The results of this study in suckling and weaned rat pups demonstrate the functional morphogenesis of several features that contribute to hepatic microvascular heterogeneity. These include differences between the periportal region of the hepatic lobule and centrilobular region in numbers of phagocytic KCs, sinusoid network pattern, sinusoid diameter and endothelial porosity, and their temporal relationship to the morphogenesis of parenchymal cell plates (including DNA synthesis, mitotic index, and ploidy).

The finding that all cell plates were more than one cell thick and irregularly arranged in early neonatal liver (4 days), but with time became one cell thick and straight only in the centrilobular zone, agrees with previous results (Elias, 1949; LeBouton, 1974, 1976; Alexander et al., 1997). Consistent with this morphogenetic change in cell plates is our observation that hepatocyte DNA synthesis and subsequent mitosis remain relatively high only in the periportal zone, which has thick, irregular cell plates. Thus, in the postnatal expanding population of liver cells, most growth occurs in the periportal zone, as previously reported (LeBouton, 1976).

Complementing the observed morphogenetic changes in the cell plates were the findings that 1) during the early suckling period, the sinusoid network is highly anastomotic, with little evidence of zonation, and 2) with increasing time after birth, the periportal sinusoids remain tortuous and interconnected by ISS, while those in the pericentral area become wider and straighter, with few ISS as a result of their “drop-out.” Thus, the developing hepatic microvasculature and parenchyma mimic each other. However, whether one or the other initiates and leads the other through this complicated postnatal process cannot be determined with the evidence at hand.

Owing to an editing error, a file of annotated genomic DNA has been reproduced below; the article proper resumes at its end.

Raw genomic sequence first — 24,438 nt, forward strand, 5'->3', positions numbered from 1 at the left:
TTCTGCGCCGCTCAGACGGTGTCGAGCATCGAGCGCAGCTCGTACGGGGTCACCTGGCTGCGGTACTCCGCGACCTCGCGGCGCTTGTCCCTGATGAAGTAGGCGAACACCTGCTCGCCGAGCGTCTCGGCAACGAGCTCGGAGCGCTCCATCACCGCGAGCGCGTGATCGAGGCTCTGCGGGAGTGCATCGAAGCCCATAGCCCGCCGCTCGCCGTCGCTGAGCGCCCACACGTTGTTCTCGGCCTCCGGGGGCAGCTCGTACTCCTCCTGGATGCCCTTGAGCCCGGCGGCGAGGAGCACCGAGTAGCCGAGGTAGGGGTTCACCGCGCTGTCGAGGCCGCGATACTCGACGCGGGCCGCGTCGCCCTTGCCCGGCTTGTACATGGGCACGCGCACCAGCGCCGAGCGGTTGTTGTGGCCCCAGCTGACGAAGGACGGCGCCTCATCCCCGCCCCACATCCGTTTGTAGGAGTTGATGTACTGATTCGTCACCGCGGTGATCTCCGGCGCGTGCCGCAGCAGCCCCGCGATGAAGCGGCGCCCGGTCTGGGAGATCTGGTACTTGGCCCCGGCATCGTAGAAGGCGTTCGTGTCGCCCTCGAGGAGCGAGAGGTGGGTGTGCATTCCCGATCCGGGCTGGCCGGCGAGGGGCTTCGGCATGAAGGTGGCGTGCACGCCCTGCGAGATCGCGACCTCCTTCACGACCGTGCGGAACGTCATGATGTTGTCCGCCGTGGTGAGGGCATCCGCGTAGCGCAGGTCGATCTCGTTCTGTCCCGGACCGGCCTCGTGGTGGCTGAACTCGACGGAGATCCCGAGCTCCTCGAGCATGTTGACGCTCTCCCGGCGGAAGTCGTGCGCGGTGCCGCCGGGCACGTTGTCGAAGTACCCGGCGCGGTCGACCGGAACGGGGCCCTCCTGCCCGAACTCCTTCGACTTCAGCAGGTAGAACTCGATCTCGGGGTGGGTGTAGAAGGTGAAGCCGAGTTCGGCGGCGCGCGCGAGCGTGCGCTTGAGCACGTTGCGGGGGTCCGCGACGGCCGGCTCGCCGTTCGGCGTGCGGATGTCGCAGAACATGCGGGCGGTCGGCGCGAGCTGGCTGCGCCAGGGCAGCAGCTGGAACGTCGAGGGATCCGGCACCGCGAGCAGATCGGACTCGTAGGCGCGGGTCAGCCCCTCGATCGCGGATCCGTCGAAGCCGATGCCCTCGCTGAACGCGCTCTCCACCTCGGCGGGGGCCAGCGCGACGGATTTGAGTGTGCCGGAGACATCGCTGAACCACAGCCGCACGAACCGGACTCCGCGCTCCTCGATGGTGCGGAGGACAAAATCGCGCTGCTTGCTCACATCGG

The centrilobular sinusoids may widen to accommodate the increased volume of blood resulting from the loss of ISS, together with the increase in the numbers of periportal sinusoids containing flow that feed these vessels. Since KC phagocytic activity also was observed to increase during the suckling period, it is tempting to speculate that these activated cells, which are principally located in the periportal zone, may be releasing mediators (such as prostaglandins and cytokines) (McCuskey et al., 1987; Wake et al., 1989; Decker, 1990) that may affect downstream sinusoid diameter, blood flow, and morphogenesis. This progressive activation of KCs may be the result of the increased absorption of gut-derived endotoxin demonstrated by day 11 in this study, which is probably due to bacterial colonization of the intestine. Endotoxin is a potent stimulant for the production of tumor necrosis factor alpha (TNFα) and prostaglandin E2 (PGE2) from KCs (McCuskey et al., 1987; Wake et al., 1989; Decker, 1990). In addition to its proinflammatory activities, TNFα also has been reported to prime hepatocytes to the effects of growth factors, including epidermal growth factor (EGF) (Webber et al., 1998). The vasoactive effects of PGE2 are well known. Other substances absorbed from the gut include milk-borne substances such as EGF, which is an hepatic growth factor (Opleta et al., 1987; Berseth and Go, 1988). We have shown that EGF in suckling rat pups enhances KC phagocytic activity while it increases the number of sinusoids containing blood flow and elicits sinusoidal dilatation (McCuskey et al., 1997). Whether or not these substances play a role in the development and heterogeneity of endothelial fenestration remains to be elucidated. It should be noted, however, that vascular endothelial growth factor (VEGF), a related growth factor, has been demonstrated to increase the numbers of fenestrae in cultured sinusoidal endothelial cells (Funyu et al., 2001).

In the fetal liver, the cellular microenvironment presumably is uniform along the sinusoid from the periportal to the pericentral zones due to the composition and volume of umbilical vein blood. However, at birth the umbilical blood flow ceases, which may alter the hepatic microenvironment. Yet, if any area within the liver after birth is reminiscent of fetal conditions, it is the periportal area with its mixture of arterial and portal venous blood. Indeed, it is precisely the periportal zone that retains immature characteristics.

The current observation that, with age, binuclear cells become more prevalent in the centrilobular zone agrees with earlier findings (LeBouton, 1976). It is interesting that the first postnatal overt expression of hepatocyte differentiation (binuclearity) also occurs in the centrilobular zone of the lobule. This also is the zone to first show morphogenetic changes leading to parenchymal and microvascular heterogeneity, i.e., thinning and straightening of cell plates together with the widening and straightening of the sinusoids and loss of ISS.